Welcome to our community

Be a part of something great, join today!

Chamilka's Question from Math Help Forum.

Not open for further replies.


Well-known member
MHB Math Helper
Feb 5, 2012
Original Title: Please Need an help on this integral!!

chamilka said:
Hi everyone!!

I have to integrate the following function.


Here a,b,c and d are constants. I have to integrate the above function with respect to x in the region from zero to infinity. This may seem like a Beta integral function, but there is a slight change that there are three terms x, (1-x) and (1-x^b).

Also I have found in a journal article that the answer for the integral is given as below


But the evaluation methods are not given. They might used a series expansion, but nothing is given there.

Please help me on this problem.

Thank you .
Hi chamilka, :)


Using the Binomial series of \((1-x^b)^{d-1}\) we get,


\int_{0}^{1}x^{a+b-1}(1-x)^{c-a}(1-x^b)^{d-1}\,dx&=&\int_{0}^{1}x^{a+b-1}(1-x)^{c-a}\sum_{i=0}^{\infty} \; {d-1\choose i}\;(-x^b)^{i}\,dx\\

&=&\int_{0}^{1}\left(\sum_{i=0}^{\infty}(-1)^{i}{d-1\choose i}x^{a+b+bi-1}(1-x)^{c-a}\right)\,dx


The series, \(\displaystyle\sum_{i=0}^{\infty}(-1)^{i}{d-1\choose i}x^{a+b+bi-1}(1-x)^{c-a}\) is a power series and hence could be integrated term by term. Therefore,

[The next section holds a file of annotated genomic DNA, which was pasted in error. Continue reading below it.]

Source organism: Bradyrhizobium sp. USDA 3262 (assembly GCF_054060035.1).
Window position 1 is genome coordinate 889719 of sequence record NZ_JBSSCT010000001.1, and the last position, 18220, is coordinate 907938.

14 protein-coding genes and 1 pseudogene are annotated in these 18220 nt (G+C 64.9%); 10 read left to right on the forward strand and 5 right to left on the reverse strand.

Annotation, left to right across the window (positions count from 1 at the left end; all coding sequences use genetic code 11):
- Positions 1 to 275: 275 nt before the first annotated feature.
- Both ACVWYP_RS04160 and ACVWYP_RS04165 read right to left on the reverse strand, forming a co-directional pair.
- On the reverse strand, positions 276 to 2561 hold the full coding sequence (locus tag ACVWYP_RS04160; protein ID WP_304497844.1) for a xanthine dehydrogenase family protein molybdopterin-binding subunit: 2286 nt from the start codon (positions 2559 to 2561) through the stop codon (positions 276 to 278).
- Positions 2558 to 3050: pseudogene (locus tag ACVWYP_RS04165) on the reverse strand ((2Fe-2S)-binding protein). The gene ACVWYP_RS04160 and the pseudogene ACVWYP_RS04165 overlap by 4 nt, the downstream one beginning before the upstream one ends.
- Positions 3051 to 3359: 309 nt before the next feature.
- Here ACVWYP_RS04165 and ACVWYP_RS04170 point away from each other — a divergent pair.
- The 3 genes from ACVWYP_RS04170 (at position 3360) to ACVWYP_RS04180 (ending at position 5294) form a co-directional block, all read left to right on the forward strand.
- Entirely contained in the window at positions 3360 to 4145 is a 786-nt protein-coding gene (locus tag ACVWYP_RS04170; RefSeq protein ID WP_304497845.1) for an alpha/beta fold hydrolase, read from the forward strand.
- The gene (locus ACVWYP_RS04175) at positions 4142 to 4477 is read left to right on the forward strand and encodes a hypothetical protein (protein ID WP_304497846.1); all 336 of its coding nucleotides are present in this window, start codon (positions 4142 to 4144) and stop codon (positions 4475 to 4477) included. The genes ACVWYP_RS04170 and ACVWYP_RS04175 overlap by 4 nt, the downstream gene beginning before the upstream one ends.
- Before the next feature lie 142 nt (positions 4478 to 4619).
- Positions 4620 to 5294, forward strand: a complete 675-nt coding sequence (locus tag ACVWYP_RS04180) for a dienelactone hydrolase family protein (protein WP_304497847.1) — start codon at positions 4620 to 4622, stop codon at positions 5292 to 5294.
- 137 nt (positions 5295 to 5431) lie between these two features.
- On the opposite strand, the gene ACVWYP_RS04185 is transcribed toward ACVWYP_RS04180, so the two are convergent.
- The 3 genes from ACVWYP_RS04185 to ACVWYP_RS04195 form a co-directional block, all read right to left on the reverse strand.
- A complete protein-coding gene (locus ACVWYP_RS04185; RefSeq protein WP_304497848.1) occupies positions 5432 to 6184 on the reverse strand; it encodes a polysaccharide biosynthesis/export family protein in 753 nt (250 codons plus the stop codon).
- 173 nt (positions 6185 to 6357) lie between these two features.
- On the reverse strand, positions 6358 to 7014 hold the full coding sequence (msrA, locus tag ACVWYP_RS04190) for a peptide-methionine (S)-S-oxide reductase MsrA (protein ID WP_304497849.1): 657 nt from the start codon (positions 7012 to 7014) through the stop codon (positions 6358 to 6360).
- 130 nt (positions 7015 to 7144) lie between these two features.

\int_{0}^{1}x^{a+b-1}(1-x)^{c-a}(1-x^b)^{d-1}\,dx&=&\sum_{i=0}^{\infty}\left(\int_{0}^{1}(-1)^{i}{d-1\choose i}x^{a+b+bi-1}(1-x)^{c-a}\,dx\right)\\

&=&\sum_{i=0}^{\infty}(-1)^{i}{d-1\choose i}\left(\int_{0}^{1}x^{(a+b+bi)-1}(1-x)^{(c-a+1)-1}\,dx\right)\\


By the definition of the Beta function, if \(Re(a+b+bi)>0\mbox{ and }Re(c-a+1)>0\) we get,

\[\int_{0}^{1}x^{a+b-1}(1-x)^{c-a}(1-x^b)^{d-1}\,dx=\sum_{i=0}^{\infty}(-1)^{i}{d-1\choose i}B(a+b+bi,\,c-a+1)\]

Kind Regards,


New member
Jul 3, 2012
Thank you Sudharaka. Here I got a more clear proof for my question. This is very great!

Btw I have posted a new post
here It's regarding Beta functions. If you can please help me there too.. Thanks again.

Also quoted here:

Hi everyone!
I got two versions of one particular function and now I need to show those two versions are equivalent.
For that I need to show the follwing,

View attachment 223

Is it possible to show this by using the properties of Beta functions, Gaussian hypergeometric function etc?

Thanks in advance!!


Staff member
Jan 26, 2012
Question answered it seems and there is a new thread for the other question so I'll close this thread now.
Not open for further replies.